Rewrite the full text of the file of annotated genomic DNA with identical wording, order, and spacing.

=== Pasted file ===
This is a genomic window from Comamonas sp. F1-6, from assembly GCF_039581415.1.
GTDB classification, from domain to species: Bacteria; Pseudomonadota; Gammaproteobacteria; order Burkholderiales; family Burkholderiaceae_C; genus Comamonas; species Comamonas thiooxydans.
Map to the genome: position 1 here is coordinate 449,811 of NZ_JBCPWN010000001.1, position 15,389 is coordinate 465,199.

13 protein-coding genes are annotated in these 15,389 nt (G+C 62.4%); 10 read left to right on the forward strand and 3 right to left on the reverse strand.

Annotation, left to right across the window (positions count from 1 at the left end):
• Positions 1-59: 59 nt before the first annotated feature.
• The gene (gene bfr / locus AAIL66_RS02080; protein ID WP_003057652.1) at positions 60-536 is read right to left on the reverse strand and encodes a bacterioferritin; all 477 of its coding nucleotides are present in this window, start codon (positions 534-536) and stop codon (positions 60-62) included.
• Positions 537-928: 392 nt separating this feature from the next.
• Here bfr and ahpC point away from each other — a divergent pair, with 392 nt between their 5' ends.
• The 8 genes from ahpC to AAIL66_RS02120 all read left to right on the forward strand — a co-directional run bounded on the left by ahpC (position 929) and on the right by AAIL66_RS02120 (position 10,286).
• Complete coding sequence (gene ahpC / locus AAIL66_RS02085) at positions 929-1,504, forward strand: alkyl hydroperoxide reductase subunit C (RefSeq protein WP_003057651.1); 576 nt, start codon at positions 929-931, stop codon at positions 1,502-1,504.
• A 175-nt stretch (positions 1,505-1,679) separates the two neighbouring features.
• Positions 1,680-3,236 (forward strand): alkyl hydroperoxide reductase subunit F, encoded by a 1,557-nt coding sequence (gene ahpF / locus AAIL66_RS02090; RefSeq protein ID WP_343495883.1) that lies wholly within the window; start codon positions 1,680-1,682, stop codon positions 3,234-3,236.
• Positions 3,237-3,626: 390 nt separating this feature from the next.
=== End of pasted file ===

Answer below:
This is a genomic window from Comamonas sp. F1-6, from assembly GCF_039581415.1.
GTDB classification, from domain to species: Bacteria; Pseudomonadota; Gammaproteobacteria; order Burkholderiales; family Burkholderiaceae_C; genus Comamonas; species Comamonas thiooxydans.
Map to the genome: position 1 here is coordinate 449,811 of NZ_JBCPWN010000001.1, position 15,389 is coordinate 465,199.

13 protein-coding genes are annotated in these 15,389 nt (G+C 62.4%); 10 read left to right on the forward strand and 3 right to left on the reverse strand.

Annotation, left to right across the window (positions count from 1 at the left end):
• Positions 1-59: 59 nt before the first annotated feature.
• The gene (gene bfr / locus AAIL66_RS02080; protein ID WP_003057652.1) at positions 60-536 is read right to left on the reverse strand and encodes a bacterioferritin; all 477 of its coding nucleotides are present in this window, start codon (positions 534-536) and stop codon (positions 60-62) included.
• Positions 537-928: 392 nt separating this feature from the next.
• Here bfr and ahpC point away from each other — a divergent pair, with 392 nt between their 5' ends.
• The 8 genes from ahpC to AAIL66_RS02120 all read left to right on the forward strand — a co-directional run bounded on the left by ahpC (position 929) and on the right by AAIL66_RS02120 (position 10,286).
• Complete coding sequence (gene ahpC / locus AAIL66_RS02085) at positions 929-1,504, forward strand: alkyl hydroperoxide reductase subunit C (RefSeq protein WP_003057651.1); 576 nt, start codon at positions 929-931, stop codon at positions 1,502-1,504.
• A 175-nt stretch (positions 1,505-1,679) separates the two neighbouring features.
• Positions 1,680-3,236 (forward strand): alkyl hydroperoxide reductase subunit F, encoded by a 1,557-nt coding sequence (gene ahpF / locus AAIL66_RS02090; RefSeq protein ID WP_343495883.1) that lies wholly within the window; start codon positions 1,680-1,682, stop codon positions 3,234-3,236.
• Positions 3,237-3,626: 390 nt separating this feature from the next.